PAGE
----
Young people not achieving potential - MP
Times are tough for the Nelson region's young people, with a rising proportion on the unemployment benefit and students at the local polytechnic struggling to afford the basics - with one student even sleeping in a tent.
Labour Party deputy leader and spokesman for tertiary education, skills and training Grant Robertson was in Nelson yesterday as part of a tour of the country's polytechnics.
He met with Nelson Marlborough Institute of Technology student president Scott Tambisari to discuss issues relating to students and the polytech.
Earlier in the week, Labour said figures from the Ministry of Social Development showed a widespread increase in the number of young people claiming the unemployment benefit since 2008, with Nelson, Marlborough and the West Coast among the regions suffering the most.
In December, 30.1 per cent of people aged 18-24 were on the unemployment benefit, up 6.38 per cent from September, according to the figures quoted.
Mr Robertson said the numbers were a catastrophe for New Zealand, and represented people slipping out of the system and not achieving their potential.
Mr Tambisari said the NMIT student association was handing out food parcels "hand over fist", with many students struggling to find work or afford the basics.
In one student advocacy case, a student had been sleeping in a tent, which raised all sorts of issues around her health and the quality of her learning, he said.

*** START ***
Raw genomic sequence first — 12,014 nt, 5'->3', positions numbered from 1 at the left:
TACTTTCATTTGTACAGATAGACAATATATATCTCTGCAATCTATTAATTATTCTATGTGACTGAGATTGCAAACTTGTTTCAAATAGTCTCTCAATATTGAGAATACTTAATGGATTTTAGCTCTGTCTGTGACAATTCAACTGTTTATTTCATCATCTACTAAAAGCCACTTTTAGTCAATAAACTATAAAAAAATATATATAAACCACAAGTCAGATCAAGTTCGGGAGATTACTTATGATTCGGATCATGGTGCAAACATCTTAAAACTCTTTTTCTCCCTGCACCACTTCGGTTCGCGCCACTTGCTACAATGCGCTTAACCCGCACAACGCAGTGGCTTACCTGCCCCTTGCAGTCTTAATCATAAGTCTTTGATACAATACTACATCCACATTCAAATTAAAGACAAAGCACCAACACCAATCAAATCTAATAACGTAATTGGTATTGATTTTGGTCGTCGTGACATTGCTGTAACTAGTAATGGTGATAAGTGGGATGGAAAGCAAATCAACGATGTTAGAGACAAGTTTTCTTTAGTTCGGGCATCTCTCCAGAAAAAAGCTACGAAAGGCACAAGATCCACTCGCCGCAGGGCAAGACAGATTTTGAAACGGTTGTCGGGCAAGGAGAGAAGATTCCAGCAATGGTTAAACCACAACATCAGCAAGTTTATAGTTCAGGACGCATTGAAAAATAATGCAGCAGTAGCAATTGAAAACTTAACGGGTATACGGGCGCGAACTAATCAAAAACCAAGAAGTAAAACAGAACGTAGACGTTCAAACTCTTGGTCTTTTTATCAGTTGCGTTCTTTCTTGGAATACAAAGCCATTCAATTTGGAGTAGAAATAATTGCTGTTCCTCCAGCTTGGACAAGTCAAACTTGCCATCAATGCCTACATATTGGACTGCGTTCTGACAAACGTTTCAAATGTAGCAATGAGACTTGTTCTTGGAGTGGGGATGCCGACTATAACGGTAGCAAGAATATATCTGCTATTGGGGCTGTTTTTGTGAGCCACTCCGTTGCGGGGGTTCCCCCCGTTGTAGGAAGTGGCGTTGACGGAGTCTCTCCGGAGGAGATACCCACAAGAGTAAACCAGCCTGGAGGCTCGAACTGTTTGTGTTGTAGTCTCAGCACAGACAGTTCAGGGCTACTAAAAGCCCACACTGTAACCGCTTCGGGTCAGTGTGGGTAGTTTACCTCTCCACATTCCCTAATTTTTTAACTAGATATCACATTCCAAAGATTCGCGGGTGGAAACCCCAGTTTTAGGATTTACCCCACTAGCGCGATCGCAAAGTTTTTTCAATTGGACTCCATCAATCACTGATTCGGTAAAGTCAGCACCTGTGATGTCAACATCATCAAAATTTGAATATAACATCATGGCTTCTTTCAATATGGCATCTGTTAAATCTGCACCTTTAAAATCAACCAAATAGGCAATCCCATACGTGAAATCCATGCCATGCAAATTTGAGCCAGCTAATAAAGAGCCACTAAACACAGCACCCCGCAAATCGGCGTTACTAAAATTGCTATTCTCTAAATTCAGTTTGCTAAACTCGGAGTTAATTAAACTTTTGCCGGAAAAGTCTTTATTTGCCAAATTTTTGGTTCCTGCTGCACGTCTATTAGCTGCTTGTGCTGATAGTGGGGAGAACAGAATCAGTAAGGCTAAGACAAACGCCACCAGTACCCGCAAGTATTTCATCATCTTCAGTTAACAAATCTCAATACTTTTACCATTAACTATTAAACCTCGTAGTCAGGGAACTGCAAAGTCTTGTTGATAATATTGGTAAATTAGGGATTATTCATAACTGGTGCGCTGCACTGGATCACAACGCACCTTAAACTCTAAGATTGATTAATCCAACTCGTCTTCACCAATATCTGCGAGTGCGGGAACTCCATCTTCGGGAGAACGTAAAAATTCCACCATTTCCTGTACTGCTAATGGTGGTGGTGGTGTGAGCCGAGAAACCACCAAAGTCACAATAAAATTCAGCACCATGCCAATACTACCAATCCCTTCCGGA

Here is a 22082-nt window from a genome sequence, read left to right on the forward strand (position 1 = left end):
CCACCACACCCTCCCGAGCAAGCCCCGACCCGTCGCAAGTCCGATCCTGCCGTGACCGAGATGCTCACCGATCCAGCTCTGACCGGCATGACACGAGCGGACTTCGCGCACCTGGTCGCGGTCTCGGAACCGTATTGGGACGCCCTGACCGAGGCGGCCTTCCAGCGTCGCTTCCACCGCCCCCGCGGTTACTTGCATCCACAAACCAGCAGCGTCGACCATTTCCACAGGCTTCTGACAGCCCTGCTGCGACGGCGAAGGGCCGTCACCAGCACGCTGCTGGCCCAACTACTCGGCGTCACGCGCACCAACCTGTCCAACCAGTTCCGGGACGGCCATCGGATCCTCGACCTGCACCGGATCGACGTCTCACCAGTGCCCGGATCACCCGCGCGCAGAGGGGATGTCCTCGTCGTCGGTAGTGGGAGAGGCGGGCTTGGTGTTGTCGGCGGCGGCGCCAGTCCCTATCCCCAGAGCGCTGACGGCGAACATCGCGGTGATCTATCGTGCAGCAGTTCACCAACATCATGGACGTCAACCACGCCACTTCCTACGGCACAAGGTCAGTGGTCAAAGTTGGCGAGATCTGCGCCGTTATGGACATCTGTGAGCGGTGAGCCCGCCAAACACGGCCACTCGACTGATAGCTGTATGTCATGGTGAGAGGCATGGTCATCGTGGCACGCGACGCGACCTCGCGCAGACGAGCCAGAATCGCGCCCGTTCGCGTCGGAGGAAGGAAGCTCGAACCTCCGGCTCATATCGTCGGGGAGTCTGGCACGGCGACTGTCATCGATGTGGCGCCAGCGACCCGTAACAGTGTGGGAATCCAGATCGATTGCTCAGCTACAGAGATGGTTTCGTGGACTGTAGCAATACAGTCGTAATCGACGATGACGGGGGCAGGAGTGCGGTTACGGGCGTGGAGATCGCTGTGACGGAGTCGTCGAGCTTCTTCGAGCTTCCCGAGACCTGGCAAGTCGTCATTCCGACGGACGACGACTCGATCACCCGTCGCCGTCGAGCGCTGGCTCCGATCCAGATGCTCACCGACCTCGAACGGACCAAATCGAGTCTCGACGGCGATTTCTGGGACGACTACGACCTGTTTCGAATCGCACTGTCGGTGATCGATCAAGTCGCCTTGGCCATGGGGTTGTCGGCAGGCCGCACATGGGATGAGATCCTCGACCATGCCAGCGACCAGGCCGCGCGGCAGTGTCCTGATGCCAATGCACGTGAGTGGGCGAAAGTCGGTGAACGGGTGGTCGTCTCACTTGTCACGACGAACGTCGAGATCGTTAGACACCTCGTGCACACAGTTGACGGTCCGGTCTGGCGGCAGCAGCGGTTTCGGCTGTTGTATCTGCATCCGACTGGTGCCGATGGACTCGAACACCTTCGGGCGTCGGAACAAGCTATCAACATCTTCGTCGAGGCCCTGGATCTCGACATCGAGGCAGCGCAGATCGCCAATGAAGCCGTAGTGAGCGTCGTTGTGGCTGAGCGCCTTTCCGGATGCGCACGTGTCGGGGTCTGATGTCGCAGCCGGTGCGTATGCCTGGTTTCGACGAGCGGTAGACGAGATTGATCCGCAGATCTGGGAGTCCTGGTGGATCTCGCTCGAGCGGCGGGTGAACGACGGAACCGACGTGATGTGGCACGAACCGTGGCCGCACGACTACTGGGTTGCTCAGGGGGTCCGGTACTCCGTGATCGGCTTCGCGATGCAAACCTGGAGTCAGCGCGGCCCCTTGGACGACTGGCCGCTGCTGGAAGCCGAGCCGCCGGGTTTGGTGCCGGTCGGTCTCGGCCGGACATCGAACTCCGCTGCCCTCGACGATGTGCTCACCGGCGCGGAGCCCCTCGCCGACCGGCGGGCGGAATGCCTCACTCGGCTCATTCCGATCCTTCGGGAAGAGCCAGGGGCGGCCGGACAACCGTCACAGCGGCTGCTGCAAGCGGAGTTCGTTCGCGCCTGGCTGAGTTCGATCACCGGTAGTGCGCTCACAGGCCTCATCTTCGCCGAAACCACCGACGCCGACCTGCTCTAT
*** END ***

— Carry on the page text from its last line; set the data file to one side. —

"What's the impact on her? It's shocking."
Mr Robertson said more hands-on policies were needed.
It was a shame that funding for aviation, a popular NMIT course, had been cut, he said. Polytechnics should be allowed to play to their strengths.
Mr Robertson applauded the Government for its recently announced revamp of the apprenticeship scheme, with financial incentives for employers and workers to participate.
But he said this came after four years of inaction following Labour's emphasis on apprenticeships, and this had resulted in a 20 per cent drop in apprenticeships.
He was also concerned that funding for the scheme would come from elsewhere in the tertiary education budget.
Mr Robertson said it was important that polytechs had strong student associations, at a time when the student experience had been put at risk.
NMIT had done well to keep its student association following the introduction of voluntary membership last year, but other polytechs had suffered without representation, he said.
Mr Tambisari said the NMIT association had termed its own membership "complimentary", with people able to opt out if they wished. So far, he knew of just one student who had done so.
- © Fairfax NZ News
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